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Women's College Hospital National Historic Site of Canada

Grenville Street, Toronto, Ontario, M5S, Canada

Formally Recognized: 1995/11/24

General view of Women's College Hospital, 1995.; Agence Parcs Canada/ Parks Canada Agency, Leslie Maitland, 1995.
General view
Aerial view of the Women's College Hospital, showing wings identified  as "A", built in 1956, and "B", in 1935.; Women's College Hospital Archives/ Archives du Women's College Hospital.
Aerial view
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Other Name(s)

Women's College Hospital National Historic Site of Canada
Women's College Hospital
Women's College Hospital

Links and documents

Construction Date(s)

1935/01/01 to 1994/01/01

Listed on the Canadian Register: 2007/07/17

Statement of Significance

Description of Historic Place

Women's College Hospital National Historic Site of Canada faces Grenville St. where a ten-storey buff brick Art Deco-style skyscraper has, since 1935, established its presence in the centre of Toronto. The hospital is a complex of buildings with a common purpose located adjacent to one another on Grenville, Grafton and Bay Streets. The designation refers to the site of the hospital with its grouping of functioning medical buildings as defined by the footprints of the 1935 skyscraper including the south and east wing additions, Burton Hall, the Grosvenor Street apartment building, and the Bay Street commercial building.

Heritage Value

Women's College Hospital was designated a national historic site in 1995 because:
- with its emphasis on women as health care professionals and on women's health issues, it is an institution which is unique in Canadian history and the buildings that house it symbolize women's struggle to claim a place of their own in the medical profession and in the built environment,
- the hospital was founded at a time when women's access to medical education, to hospital practice and to medical teaching was extremely restricted and it provided women medical professionals with opportunities that were unavailable, or extremely limited, elsewhere in the country,
- Women's College Hospital has always been a pacesetter in medical practice and health care generally and an important Canadian research centre.

Thanks to the ground-breaking campaigning of Canada's first female medical doctor, Dr. Emily Howard Jennings Stowe, a Women's Medical College was opened in 1883 on Sumach Street in Toronto. In 1895, this college amalgamated with its sister institution in Kingston (created by Dr. Jennie Trout) to become the Ontario Medical College for Women, continuing to offer medical instruction to women until 1898, when the University of Toronto began to admit female medical students.

The college then became a free women's clinic, the Women's College Hospital and Dispensary, with a growing clientele and a constant need for larger premises, moving several times until 1935, when it raised enough money to build the ten-storey core of the present Women's College Hospital (WCH) complex. Affiliated with the University of Toronto in the 1950s, the WCH formally became a "university teaching hospital" in 1961, at which time the by-laws were amended to allow the hiring of male as well as female doctors as permanent staff. By this time a new School of Nursing (east wing) and the Burton Hall Residence had been built (1956) and in 1967 a new ten-storey east wing was added.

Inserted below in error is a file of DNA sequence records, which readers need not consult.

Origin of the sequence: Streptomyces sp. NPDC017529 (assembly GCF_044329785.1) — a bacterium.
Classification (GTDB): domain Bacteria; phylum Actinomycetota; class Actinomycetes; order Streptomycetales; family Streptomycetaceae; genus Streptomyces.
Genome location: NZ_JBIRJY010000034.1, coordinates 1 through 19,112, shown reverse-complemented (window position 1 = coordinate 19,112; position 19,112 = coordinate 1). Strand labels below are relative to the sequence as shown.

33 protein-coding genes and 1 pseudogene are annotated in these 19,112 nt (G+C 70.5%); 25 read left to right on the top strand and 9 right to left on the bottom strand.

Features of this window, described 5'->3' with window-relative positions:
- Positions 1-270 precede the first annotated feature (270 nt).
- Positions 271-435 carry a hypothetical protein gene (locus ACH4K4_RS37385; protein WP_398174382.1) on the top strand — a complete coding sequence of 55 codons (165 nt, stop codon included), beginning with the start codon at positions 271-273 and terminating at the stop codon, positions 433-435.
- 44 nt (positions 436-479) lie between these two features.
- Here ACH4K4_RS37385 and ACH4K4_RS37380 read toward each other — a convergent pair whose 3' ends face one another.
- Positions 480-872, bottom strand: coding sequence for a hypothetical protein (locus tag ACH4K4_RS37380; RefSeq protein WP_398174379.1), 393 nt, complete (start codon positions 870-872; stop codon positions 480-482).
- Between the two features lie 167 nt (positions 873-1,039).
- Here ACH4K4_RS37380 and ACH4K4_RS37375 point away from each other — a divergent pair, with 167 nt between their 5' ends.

The heritage value of Women's College Hospital National Historic Site of Canada resides in its association with the struggle and contribution of Canadian women within the medical profession. This value is reflected in the site's prominent location and landmark 1935 high-rise building, the complex's phased construction and large scale, and its accommodation of a wide range of research, teaching and treatment activities.

Sources : Historic Sites and Monuments Board of Canada, Minutes, November 1995, June 1999.

Character-Defining Elements

Key features contributing to the heritage value of this site include:

- the prominent location of the complex in downtown Toronto, near the University of Toronto campus;
- the complex's phased construction;
- the complex's substantial size;
- the grouping of the individual buildings comprising the complex in proximity to one another;
- the 1935 high-rise building with its ten-storey pavilion massing and Art Deco exterior treatment as the visual focus of the complex;
- the Frances Gage sculpture entitled "Woman", commemorating the women founders of the hospital, in its material, form and location in a public space within the complex;
- the ability of the complex to accommodate high-level health care, training and research.




Recognition Authority

Government of Canada

Recognition Statute

Historic Sites and Monuments Act

Recognition Type

National Historic Site of Canada

Recognition Date


Historical Information

Significant Date(s)


Theme - Category and Type

Building Social and Community Life
Education and Social Well-Being
Building Social and Community Life
Social Movements

Function - Category and Type



Health and Research
Hospital or Other Health Care Institution

Architect / Designer

Steven and Lee



Additional Information

Location of Supporting Documentation

National Historic Sites Directorate, Documentation Centre, 5th Floor, Room 89, 25 Eddy Street, Gatineau, Quebec

Cross-Reference to Collection

Fed/Prov/Terr Identifier




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